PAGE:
Perhaps this is why there is new interest in “cascading” and “forwarding” of manuscripts: so that submitters do not need to repeat a daunting experience.

I have not spotted “ease of submission” high on the list of decisive factors for selecting which journals to submit to. Is that because the submitter is not (in the case of a lab with funded research) the same person as the decider? But in your case they are the same person!


“Ease of submission” is unlikely to be a deciding factor in an author’s decision about where to submit a research article, at least in the biomedical arena. From my own experience (and those of many of my colleagues) as an author of many journal articles, I can safely say that the overriding consideration in the decision about where to submit is the stature of the journal in my field of research. In the majority of cases, this (unfortunately) means the journal’s impact factor. We authors are a masochistic lot. We’ll jump through the publisher’s arcane hoops and navigate the cryptic obstacle courses of manuscript submission systems in the hopes of getting our paper accepted. Journals and publishers have us at their mercy! You are correct: the submission tasks usually are delegated to a student or postdoc coauthor.

Interesting notes. When an author has a manuscript rejected in a journal he/she usually has to rearrange it before submitting to other journal in order to adapt it to the guidelines, and this is a mess and time consuming task.

I know these systems can be incredibly frustrating for authors and reviewers alike. But in my experience (as a publisher) they’ve been put in place to help editors in the most part, for whom the endless record-keeping of submissions, revisions, reviewers etc was an administrative nightmare. These systems save a huge amount of time (automating reminders, promoting reviewers when someone else declines etc), and as such editorial teams can handle significantly increased numbers of submissions whilst continuing to reduce time to publication. They also bring much needed transparency for the authors – you can log in anytime and see where your paper is in the process. I agree they’re not perfect, but they’re getting better all the time and Publishers are absolutely pushing for improvements. There’s limited choice in the market though and these systems are pricey – we wouldn’t implement them unless they brought substantial returns. Nonetheless we want to hear where we can improve – without authors we wouldn’t exist so we want to keep you happy. So please do tell your Publishers your frustrations (just make sure you’re specific – “I really struggled with the system” doesn’t tell me what could be improved).

I’m also speaking from the publisher’s side, and your comments echo my thoughts. There are substantial in-house benefits to some submission systems that would not be clear to an (aggravated) author.
I also see that standardization (ie, a single system) is a terrific…concept. I am in wholehearted agreement with that concept. It doesn’t reflect a reality I can imagine anytime soon, as “Publishing” is not a coordinated, monolithic entity. The frustration driving the original rant is important to listen to, though—we should always be striving to update and to improve authors’ article submission experiences, starting from whatever system we choose.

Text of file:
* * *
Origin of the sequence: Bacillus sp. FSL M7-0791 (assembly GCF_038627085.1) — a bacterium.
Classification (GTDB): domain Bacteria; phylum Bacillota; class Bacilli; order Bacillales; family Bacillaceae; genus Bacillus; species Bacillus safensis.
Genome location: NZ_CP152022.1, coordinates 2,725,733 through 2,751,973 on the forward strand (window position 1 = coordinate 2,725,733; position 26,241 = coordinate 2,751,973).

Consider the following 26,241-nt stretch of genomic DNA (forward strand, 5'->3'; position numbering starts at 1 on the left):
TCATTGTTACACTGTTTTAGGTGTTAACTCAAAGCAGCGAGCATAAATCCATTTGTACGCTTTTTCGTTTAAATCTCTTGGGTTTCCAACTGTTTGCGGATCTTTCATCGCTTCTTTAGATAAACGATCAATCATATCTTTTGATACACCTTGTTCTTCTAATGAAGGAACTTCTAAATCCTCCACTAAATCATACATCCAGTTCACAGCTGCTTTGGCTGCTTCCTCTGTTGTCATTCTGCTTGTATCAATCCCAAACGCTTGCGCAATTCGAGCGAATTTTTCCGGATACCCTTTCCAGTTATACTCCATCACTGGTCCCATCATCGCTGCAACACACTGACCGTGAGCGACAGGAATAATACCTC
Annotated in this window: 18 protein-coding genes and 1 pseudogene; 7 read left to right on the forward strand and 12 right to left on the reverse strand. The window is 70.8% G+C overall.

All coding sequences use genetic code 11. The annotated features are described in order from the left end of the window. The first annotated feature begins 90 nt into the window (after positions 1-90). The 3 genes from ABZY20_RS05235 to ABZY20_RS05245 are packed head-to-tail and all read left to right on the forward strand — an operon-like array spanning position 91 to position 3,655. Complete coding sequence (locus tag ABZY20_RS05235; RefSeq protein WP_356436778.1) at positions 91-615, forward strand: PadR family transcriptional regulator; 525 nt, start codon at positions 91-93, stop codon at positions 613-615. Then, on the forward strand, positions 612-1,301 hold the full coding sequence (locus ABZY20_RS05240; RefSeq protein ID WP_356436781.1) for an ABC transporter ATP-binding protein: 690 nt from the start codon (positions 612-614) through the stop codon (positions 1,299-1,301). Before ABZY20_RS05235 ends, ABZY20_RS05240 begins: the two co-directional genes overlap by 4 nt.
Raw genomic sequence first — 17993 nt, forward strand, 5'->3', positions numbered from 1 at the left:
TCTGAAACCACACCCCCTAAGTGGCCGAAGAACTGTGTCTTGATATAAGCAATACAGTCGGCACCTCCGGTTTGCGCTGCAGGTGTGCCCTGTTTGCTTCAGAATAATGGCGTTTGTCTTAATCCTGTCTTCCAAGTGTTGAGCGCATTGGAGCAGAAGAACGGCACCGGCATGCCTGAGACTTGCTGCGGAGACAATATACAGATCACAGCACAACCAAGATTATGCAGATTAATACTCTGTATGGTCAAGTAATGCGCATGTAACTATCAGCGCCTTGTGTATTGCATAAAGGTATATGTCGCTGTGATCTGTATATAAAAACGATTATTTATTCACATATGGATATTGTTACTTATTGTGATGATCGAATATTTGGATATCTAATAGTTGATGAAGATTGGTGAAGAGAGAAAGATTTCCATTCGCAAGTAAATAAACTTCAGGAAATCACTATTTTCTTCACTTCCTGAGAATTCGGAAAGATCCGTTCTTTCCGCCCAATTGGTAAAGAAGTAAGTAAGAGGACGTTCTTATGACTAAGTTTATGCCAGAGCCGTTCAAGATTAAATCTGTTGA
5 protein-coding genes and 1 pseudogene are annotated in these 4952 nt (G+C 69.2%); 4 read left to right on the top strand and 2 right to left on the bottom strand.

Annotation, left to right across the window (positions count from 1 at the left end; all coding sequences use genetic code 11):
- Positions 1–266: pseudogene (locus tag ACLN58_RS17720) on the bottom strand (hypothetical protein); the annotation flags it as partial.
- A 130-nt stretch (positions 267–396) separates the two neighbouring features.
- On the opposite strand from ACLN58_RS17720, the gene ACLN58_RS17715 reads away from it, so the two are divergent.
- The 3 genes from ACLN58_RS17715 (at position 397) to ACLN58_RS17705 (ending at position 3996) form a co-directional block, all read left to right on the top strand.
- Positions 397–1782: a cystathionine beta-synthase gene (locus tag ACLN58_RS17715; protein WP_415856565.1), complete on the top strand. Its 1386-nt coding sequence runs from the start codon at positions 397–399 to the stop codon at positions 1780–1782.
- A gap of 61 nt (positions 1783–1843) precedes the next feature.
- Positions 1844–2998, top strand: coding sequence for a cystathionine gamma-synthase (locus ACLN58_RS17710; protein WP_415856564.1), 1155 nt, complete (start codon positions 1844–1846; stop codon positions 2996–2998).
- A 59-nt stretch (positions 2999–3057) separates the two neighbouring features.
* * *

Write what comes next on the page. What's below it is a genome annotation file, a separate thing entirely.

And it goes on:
I have been doing this since 1970 and your complaint has been going on since at least then!

Since the implementation of computers to handle MS complexity has increased. Why, well no one really knows but what I experienced is that someone said wouldn’t it be nice to know X or to have Y filed in this manner because that is how I do it! Wallah! X and Y are inserted into the form because it really is rather easy to do. One of the most complex systems in the world is the US Military, at least until it goes to war, and then the adage KISS is applied and enforced and all that complexity goes out the window for the combat troops.

Perhaps one solution to any MS submission system is to have a mandatory 3- 5 year review of it in order to make sure it is doing what it is supposed to do. Additionally, there should be a complaint file which should be reviewed along with the review.

As for a standard submission system. Well – forgetaboutit, why – because I like my eggs over easy!

Like many others, I’m adding my “yes, this!” For what it is worth, I’ve found similar frustrations in both the roles of reviewer and journal editor. Being clear about where one is in the process, the task being undertaken at the moment, and the work remaining in the process shouldn’t mess up anything on the staff side of the systems. And, in fact, I would imagine that the best thing for the staff is for authors, reviewers, and editors to make fewer mistakes in the process that require manual intervention/correction.